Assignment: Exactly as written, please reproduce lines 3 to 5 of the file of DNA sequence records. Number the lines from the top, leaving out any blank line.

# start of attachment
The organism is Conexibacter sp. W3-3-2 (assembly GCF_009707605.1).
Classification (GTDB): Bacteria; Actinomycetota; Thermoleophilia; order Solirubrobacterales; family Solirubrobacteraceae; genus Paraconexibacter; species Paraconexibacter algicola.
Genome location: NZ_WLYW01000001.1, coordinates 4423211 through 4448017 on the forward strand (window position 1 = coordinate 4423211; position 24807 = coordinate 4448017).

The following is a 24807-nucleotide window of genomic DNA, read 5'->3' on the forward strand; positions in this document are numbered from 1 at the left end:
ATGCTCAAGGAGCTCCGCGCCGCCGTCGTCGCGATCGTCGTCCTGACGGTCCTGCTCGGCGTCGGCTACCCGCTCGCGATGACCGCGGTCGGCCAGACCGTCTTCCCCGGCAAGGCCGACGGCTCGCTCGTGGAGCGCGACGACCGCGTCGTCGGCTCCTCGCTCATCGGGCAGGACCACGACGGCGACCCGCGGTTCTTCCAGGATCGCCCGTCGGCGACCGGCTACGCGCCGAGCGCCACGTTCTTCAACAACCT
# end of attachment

Genome location: NZ_WLYW01000001.1, coordinates 4423211 through 4448017 on the forward strand (window position 1 = coordinate 4423211; position 24807 = coordinate 4448017).

The following is a 24807-nucleotide window of genomic DNA, read 5'->3' on the forward strand; positions in this document are numbered from 1 at the left end:
ATGCTCAAGGAGCTCCGCGCCGCCGTCGTCGCGATCGTCGTCCTGACGGTCCTGCTCGGCGTCGGCTACCCGCTCGCGATGACCGCGGTCGGCCAGACCGTCTTCCCCGGCAAGGCCGACGGCTCGCTCGTGGAGCGCGACGACCGCGTCGTCGGCTCCTCGCTCATCGGGCAGGACCACGACGGCGACCCGCGGTTCTTCCAGGATCGCCCGTCGGCGACCGGCTACGCGCCGAGCGCCACGTTCTTCAACAACCT